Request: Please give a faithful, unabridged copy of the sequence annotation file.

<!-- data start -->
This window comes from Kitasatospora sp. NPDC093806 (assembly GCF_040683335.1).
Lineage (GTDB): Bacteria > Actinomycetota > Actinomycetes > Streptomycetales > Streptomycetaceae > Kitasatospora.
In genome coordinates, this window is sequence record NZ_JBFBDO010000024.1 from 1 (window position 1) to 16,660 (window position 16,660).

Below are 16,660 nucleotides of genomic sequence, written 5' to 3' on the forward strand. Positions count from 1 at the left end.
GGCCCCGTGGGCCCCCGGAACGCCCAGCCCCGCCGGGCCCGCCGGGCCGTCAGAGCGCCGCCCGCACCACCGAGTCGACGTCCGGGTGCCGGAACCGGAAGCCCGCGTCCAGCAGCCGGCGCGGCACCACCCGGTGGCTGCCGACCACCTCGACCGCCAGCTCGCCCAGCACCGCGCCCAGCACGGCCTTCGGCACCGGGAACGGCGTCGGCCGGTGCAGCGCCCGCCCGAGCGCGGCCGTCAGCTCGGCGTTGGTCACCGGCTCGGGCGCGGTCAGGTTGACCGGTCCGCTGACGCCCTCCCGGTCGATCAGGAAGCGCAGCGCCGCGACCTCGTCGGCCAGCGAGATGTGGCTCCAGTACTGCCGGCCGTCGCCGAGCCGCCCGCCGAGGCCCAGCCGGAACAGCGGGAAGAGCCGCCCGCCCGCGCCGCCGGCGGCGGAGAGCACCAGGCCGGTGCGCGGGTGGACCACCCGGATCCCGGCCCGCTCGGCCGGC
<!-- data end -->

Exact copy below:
This window comes from Kitasatospora sp. NPDC093806 (assembly GCF_040683335.1).
Lineage (GTDB): Bacteria > Actinomycetota > Actinomycetes > Streptomycetales > Streptomycetaceae > Kitasatospora.
In genome coordinates, this window is sequence record NZ_JBFBDO010000024.1 from 1 (window position 1) to 16,660 (window position 16,660).

Below are 16,660 nucleotides of genomic sequence, written 5' to 3' on the forward strand. Positions count from 1 at the left end.
GGCCCCGTGGGCCCCCGGAACGCCCAGCCCCGCCGGGCCCGCCGGGCCGTCAGAGCGCCGCCCGCACCACCGAGTCGACGTCCGGGTGCCGGAACCGGAAGCCCGCGTCCAGCAGCCGGCGCGGCACCACCCGGTGGCTGCCGACCACCTCGACCGCCAGCTCGCCCAGCACCGCGCCCAGCACGGCCTTCGGCACCGGGAACGGCGTCGGCCGGTGCAGCGCCCGCCCGAGCGCGGCCGTCAGCTCGGCGTTGGTCACCGGCTCGGGCGCGGTCAGGTTGACCGGTCCGCTGACGCCCTCCCGGTCGATCAGGAAGCGCAGCGCCGCGACCTCGTCGGCCAGCGAGATGTGGCTCCAGTACTGCCGGCCGTCGCCGAGCCGCCCGCCGAGGCCCAGCCGGAACAGCGGGAAGAGCCGCCCGCCCGCGCCGCCGGCGGCGGAGAGCACCAGGCCGGTGCGCGGGTGGACCACCCGGATCCCGGCCCGCTCGGCCGGC